I attended the most non-traditional conference of my graduate career this past month and, since it’s an opportunity open to every student at Illinois, I wanted to share my experiences on this blog.
The Technology Entrepreneur Center at Illinois (TEC
), in collaboration with the Chicago Mayor’s office, organizes an annual conference called ThinkChicago | Lollapalooza
. The focus of this conference, held in July this year, is to introduce young aspiring entrepreneurs to the vibrant start-up scene in Chicago and incentivize them to use Chicago as a base for their own ventures. The conference also provides the short-term incentive of free Lollapalooza tickets – if that’s not motivation to apply/attend, I don’t know what is!
As is the case with more traditional conferences, the core of ThinkChicago’s programming was focused on attending talks (including a keynote from Harper Reed – a big name at PayPal, Threadless, and Obama for America).
One big difference from traditional conference talks, however, is that every talk at ThinkChicago seemed engineered to inspire and energize. While I enjoy technical nitty-gritty on a day-to-day basis, it was really refreshing to take a break from academic life to hear the funny, strange, and unpredictable life stories of some of Chicago’s most successful entrepreneurs. Best of all, the conference organizers did a superb job of securing a speaker line-up that showcased the diversity of Chicago.
In addition to speakers with diverse background and experiences (folks from social work, technology, government, etc.), ThinkChicago also included perspectives from several women and underrepresented minorities in STEM. This showed a commitment to equal and fair representation that really resonated with me and my career goals.
ThinkChicago’s programming also included several tours to emerging and established companies and “maker spaces” in the city, which were certainly eye-opening. Having always been relatively entrenched in the world of academia, I had no idea what to expect in an industry workplace, especially in an urban environment.
I have to say the companies did an amazing job of selling me on their lifestyle – vibrant open workspaces, tons of opportunities to be independently creative, and some pretty jaw-dropping perks (catered foodie-worthy free lunch every day?!). While they didn’t quite manage to change my mind on pursuing an academic career, they definitely taught me the value of creating beautiful and inspiring workspaces to encourage teamwork and creativity. I will certainly remember this lesson when I establish my own lab some day!
The best of ThinkChicago was, of course, all the wonderful people I was able to meet. The conference had plenty of opportunities to network (and network in style!), including a night-time boat cruise ending in a fantastic fireworks display.
I was surprised to find that student attendees included both undergraduate and graduate students from incredibly diverse fields beyond traditional STEM disciplines, such as political science and business. In fact, the crowd at ThinkChicago was so young (and hip) that I felt a bit like an old lady at the grand old age of 24. In addition to injecting some youthful vigor back into my soul, this made me realize how much I’ve learned about myself and my career goals during graduate school. I’ve grown so much over the past four years, and this conference served as a happy reminder of that fact.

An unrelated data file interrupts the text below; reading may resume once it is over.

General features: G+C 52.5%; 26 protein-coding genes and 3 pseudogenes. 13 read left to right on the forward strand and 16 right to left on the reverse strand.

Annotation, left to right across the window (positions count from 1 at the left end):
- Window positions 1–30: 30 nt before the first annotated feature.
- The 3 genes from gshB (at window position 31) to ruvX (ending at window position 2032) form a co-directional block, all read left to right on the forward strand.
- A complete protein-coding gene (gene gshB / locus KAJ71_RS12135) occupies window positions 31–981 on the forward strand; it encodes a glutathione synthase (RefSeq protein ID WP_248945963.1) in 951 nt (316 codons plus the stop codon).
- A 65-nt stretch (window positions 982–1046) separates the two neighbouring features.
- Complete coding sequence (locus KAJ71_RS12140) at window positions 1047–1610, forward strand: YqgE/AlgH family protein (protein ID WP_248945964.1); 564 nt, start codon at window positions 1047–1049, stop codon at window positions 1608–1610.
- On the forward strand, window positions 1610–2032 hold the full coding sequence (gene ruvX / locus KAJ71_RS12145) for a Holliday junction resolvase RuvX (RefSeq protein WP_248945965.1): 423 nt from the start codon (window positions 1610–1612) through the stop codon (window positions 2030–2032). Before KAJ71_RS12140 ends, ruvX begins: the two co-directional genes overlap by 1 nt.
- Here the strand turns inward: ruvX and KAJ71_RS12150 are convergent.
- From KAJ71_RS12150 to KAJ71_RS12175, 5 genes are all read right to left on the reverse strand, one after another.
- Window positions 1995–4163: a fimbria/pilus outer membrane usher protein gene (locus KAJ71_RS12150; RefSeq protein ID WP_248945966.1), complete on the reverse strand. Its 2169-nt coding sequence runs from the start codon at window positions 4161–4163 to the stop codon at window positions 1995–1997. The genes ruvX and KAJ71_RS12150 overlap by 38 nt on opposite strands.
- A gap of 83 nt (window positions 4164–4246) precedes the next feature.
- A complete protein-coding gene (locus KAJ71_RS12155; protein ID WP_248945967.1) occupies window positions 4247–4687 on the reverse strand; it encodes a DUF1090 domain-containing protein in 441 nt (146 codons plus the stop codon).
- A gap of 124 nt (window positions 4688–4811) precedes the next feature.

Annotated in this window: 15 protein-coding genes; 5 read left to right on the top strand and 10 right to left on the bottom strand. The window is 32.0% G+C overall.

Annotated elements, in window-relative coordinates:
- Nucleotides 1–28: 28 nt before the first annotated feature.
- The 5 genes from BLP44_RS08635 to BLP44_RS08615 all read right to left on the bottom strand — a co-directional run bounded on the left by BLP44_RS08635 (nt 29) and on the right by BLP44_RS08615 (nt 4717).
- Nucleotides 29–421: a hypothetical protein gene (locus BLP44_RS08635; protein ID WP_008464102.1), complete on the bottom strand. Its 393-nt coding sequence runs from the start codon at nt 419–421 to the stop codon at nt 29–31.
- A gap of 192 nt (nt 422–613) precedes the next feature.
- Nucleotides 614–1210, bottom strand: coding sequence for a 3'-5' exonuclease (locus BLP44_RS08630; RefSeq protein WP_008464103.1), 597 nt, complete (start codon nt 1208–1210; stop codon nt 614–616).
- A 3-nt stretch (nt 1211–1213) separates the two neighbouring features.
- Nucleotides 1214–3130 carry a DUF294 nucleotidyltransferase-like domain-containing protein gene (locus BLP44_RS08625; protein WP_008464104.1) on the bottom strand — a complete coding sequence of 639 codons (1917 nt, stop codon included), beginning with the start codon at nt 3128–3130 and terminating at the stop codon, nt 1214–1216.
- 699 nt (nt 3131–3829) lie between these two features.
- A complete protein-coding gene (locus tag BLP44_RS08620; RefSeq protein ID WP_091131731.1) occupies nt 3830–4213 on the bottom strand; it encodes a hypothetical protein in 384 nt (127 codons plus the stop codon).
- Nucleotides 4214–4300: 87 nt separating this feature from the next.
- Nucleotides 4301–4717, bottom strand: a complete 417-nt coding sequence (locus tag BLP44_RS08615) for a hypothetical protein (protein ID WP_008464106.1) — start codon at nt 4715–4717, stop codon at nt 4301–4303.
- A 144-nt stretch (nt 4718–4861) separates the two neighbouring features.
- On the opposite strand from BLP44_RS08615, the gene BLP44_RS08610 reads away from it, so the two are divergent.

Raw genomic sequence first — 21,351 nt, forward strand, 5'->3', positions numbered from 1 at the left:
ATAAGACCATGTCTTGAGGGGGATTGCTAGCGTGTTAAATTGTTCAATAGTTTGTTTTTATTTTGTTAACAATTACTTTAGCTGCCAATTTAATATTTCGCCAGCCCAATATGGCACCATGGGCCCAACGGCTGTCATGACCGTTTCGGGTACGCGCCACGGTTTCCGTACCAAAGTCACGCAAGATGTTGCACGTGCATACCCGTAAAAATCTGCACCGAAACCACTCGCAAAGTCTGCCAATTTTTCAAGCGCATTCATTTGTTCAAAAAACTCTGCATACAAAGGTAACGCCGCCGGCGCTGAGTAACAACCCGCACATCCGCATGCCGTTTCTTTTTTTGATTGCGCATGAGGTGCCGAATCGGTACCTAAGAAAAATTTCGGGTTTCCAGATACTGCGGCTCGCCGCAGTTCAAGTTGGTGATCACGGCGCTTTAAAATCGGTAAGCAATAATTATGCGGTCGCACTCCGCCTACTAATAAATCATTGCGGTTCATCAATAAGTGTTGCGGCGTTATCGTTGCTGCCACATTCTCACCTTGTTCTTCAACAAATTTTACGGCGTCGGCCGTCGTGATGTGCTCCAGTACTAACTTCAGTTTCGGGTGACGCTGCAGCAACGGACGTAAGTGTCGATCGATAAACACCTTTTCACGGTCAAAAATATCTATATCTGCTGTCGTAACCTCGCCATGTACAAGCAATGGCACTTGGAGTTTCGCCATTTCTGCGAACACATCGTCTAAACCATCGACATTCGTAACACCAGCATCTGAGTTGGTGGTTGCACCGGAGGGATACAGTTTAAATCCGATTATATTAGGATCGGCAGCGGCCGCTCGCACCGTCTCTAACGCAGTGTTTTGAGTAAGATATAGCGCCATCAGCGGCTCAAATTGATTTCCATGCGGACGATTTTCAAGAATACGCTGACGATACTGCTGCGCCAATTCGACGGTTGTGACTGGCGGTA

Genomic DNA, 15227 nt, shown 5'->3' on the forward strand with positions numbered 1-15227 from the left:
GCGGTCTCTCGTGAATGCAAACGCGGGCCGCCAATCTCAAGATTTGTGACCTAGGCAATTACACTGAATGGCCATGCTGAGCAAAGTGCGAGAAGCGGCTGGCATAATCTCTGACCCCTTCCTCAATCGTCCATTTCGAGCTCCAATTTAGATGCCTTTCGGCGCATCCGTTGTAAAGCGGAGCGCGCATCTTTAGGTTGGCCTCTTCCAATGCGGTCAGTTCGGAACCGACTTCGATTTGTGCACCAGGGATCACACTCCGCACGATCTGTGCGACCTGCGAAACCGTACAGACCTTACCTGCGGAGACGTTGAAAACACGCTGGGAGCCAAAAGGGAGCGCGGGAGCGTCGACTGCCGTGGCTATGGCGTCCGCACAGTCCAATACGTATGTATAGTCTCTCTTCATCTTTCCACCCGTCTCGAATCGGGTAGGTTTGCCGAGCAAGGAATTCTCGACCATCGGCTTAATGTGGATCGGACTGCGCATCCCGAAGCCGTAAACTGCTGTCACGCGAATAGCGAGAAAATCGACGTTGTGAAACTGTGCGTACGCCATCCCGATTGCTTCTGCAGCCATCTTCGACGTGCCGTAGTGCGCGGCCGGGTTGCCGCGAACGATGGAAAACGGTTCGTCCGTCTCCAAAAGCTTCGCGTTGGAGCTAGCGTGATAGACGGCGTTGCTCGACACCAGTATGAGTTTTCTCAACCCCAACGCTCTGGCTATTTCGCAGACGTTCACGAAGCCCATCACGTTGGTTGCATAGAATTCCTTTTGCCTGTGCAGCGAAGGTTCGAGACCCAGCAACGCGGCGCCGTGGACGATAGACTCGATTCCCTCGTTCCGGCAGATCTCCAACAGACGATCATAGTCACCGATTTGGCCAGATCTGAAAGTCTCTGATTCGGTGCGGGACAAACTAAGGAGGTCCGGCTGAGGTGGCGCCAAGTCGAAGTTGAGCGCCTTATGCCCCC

The most exciting (and unexpected) part of ThinkChicago was taking part in the Civic Tech challenge – a competition where attendees worked in randomly assigned teams to identify and propose a technological solution to any civic problem in Chicago.
My team had noticed that most Lollapalooza attendees stay close to Millennium Park, ignoring all the exciting activities Chicago has to offer. We thus proposed a modification to the official Lollapalooza app and wristband that would give festival-goers incentives to explore all the neighborhoods of Chicago (thereby boosting local small-business profits).
After a backstage tour of the Lollapalooza grounds and stages (true engineering marvels!), we pitched our idea on one of the stages. I was truly thankful for all the public-speaking experience graduate school has given me, and fielded the judges’ questions with all the confidence of an almost-PhD. And… we won!!!
I was honored to receive such an award from the Chicago Mayor’s office, plus free Lollapalooza tickets for next year and a commemorative 25th anniversary Lolla skate deck. I was also rather proud of myself – I wasn’t sure I’d be able to pitch a technological solution completely unrelated to my research and still seem coherent!
Finally… Lollapalooza! Apart from being my first music festival, it was just an incredibly fun experience and an amazing place to people-watch. I’m fairly extroverted and just enjoyed being around that many happy, excited, music-loving, and colorful human beings.
Overall, ThinkChicago | Lollapalooza was inspiring, energetic, and more than a little exhausting. I loved it, and would encourage anyone even remotely interested in entrepreneurship and innovation to apply to attend!